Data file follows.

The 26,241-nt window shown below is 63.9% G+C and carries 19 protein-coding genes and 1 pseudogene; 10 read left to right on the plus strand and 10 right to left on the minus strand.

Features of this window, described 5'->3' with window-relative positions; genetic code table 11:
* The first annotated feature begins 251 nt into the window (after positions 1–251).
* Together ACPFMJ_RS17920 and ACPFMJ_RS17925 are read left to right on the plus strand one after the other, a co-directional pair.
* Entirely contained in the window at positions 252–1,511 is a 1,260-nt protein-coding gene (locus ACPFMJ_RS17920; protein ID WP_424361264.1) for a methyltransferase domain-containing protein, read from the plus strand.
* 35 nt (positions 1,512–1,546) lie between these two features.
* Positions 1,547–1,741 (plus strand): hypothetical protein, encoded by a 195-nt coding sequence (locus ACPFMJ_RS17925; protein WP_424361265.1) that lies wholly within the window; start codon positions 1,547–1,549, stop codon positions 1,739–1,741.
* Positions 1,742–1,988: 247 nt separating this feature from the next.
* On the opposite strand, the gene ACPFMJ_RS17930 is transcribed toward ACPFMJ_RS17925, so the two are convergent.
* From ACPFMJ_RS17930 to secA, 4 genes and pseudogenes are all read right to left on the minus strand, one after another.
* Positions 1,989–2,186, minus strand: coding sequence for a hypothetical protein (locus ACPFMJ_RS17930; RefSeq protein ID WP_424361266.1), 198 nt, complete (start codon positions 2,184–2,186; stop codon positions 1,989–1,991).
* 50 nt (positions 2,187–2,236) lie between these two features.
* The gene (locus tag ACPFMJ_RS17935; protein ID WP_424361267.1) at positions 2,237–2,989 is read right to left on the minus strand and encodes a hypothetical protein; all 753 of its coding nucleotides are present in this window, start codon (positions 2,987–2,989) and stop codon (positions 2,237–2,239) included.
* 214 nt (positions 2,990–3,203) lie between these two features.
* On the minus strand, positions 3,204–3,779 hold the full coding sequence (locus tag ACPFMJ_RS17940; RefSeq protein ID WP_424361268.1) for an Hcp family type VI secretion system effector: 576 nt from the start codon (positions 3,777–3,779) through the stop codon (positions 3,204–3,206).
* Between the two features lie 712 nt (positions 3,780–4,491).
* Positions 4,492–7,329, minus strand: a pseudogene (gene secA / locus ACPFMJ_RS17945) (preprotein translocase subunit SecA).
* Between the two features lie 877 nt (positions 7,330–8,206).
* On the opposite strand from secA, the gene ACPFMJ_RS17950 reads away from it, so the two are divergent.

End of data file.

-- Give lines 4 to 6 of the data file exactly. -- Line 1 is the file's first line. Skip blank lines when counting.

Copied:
* Together ACPFMJ_RS17920 and ACPFMJ_RS17925 are read left to right on the plus strand one after the other, a co-directional pair.
* Entirely contained in the window at positions 252–1,511 is a 1,260-nt protein-coding gene (locus ACPFMJ_RS17920; protein ID WP_424361264.1) for a methyltransferase domain-containing protein, read from the plus strand.
* 35 nt (positions 1,512–1,546) lie between these two features.